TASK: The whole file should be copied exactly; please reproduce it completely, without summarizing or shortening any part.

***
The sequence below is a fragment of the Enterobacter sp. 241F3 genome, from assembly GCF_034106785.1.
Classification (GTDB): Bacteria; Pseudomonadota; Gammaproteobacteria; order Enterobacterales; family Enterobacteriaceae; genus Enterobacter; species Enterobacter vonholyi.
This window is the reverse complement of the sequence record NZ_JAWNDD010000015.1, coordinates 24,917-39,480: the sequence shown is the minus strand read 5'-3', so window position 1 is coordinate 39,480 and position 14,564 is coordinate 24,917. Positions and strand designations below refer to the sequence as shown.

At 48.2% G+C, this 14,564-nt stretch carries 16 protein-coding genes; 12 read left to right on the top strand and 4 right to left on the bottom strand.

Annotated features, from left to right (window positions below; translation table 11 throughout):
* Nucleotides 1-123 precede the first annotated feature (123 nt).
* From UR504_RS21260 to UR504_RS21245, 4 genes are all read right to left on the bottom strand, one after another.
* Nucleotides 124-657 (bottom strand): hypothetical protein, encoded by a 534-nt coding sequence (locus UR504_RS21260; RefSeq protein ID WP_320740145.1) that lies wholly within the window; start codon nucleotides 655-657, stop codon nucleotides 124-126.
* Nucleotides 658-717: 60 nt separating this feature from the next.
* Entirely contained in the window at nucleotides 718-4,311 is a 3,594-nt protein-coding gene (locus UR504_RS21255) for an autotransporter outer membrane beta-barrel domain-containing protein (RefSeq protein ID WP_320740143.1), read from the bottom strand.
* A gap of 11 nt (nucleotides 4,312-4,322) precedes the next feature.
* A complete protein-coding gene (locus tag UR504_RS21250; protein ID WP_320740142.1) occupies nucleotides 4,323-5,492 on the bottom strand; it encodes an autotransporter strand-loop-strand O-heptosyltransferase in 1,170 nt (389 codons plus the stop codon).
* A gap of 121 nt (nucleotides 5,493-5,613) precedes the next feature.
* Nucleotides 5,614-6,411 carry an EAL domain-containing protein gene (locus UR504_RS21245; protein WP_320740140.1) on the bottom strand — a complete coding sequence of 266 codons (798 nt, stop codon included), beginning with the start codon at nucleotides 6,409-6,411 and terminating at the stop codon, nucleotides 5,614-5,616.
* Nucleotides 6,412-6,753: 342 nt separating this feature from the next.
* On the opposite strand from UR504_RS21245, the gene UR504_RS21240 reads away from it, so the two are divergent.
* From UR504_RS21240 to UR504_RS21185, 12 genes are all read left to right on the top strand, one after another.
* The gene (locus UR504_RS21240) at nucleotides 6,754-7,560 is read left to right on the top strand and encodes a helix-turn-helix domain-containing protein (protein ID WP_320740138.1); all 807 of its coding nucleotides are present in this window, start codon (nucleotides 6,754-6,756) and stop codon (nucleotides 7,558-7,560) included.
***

The sequence below is a fragment of the Enterobacter sp. 241F3 genome, from assembly GCF_034106785.1.
Classification (GTDB): Bacteria; Pseudomonadota; Gammaproteobacteria; order Enterobacterales; family Enterobacteriaceae; genus Enterobacter; species Enterobacter vonholyi.
This window is the reverse complement of the sequence record NZ_JAWNDD010000015.1, coordinates 24,917-39,480: the sequence shown is the minus strand read 5'-3', so window position 1 is coordinate 39,480 and position 14,564 is coordinate 24,917. Positions and strand designations below refer to the sequence as shown.

At 48.2% G+C, this 14,564-nt stretch carries 16 protein-coding genes; 12 read left to right on the top strand and 4 right to left on the bottom strand.

Annotated features, from left to right (window positions below; translation table 11 throughout):
* Nucleotides 1-123 precede the first annotated feature (123 nt).
* From UR504_RS21260 to UR504_RS21245, 4 genes are all read right to left on the bottom strand, one after another.
* Nucleotides 124-657 (bottom strand): hypothetical protein, encoded by a 534-nt coding sequence (locus UR504_RS21260; RefSeq protein ID WP_320740145.1) that lies wholly within the window; start codon nucleotides 655-657, stop codon nucleotides 124-126.
* Nucleotides 658-717: 60 nt separating this feature from the next.
* Entirely contained in the window at nucleotides 718-4,311 is a 3,594-nt protein-coding gene (locus UR504_RS21255) for an autotransporter outer membrane beta-barrel domain-containing protein (RefSeq protein ID WP_320740143.1), read from the bottom strand.
* A gap of 11 nt (nucleotides 4,312-4,322) precedes the next feature.
* A complete protein-coding gene (locus tag UR504_RS21250; protein ID WP_320740142.1) occupies nucleotides 4,323-5,492 on the bottom strand; it encodes an autotransporter strand-loop-strand O-heptosyltransferase in 1,170 nt (389 codons plus the stop codon).
* A gap of 121 nt (nucleotides 5,493-5,613) precedes the next feature.
* Nucleotides 5,614-6,411 carry an EAL domain-containing protein gene (locus UR504_RS21245; protein WP_320740140.1) on the bottom strand — a complete coding sequence of 266 codons (798 nt, stop codon included), beginning with the start codon at nucleotides 6,409-6,411 and terminating at the stop codon, nucleotides 5,614-5,616.
* Nucleotides 6,412-6,753: 342 nt separating this feature from the next.
* On the opposite strand from UR504_RS21245, the gene UR504_RS21240 reads away from it, so the two are divergent.
* From UR504_RS21240 to UR504_RS21185, 12 genes are all read left to right on the top strand, one after another.
* The gene (locus UR504_RS21240) at nucleotides 6,754-7,560 is read left to right on the top strand and encodes a helix-turn-helix domain-containing protein (protein ID WP_320740138.1); all 807 of its coding nucleotides are present in this window, start codon (nucleotides 6,754-6,756) and stop codon (nucleotides 7,558-7,560) included.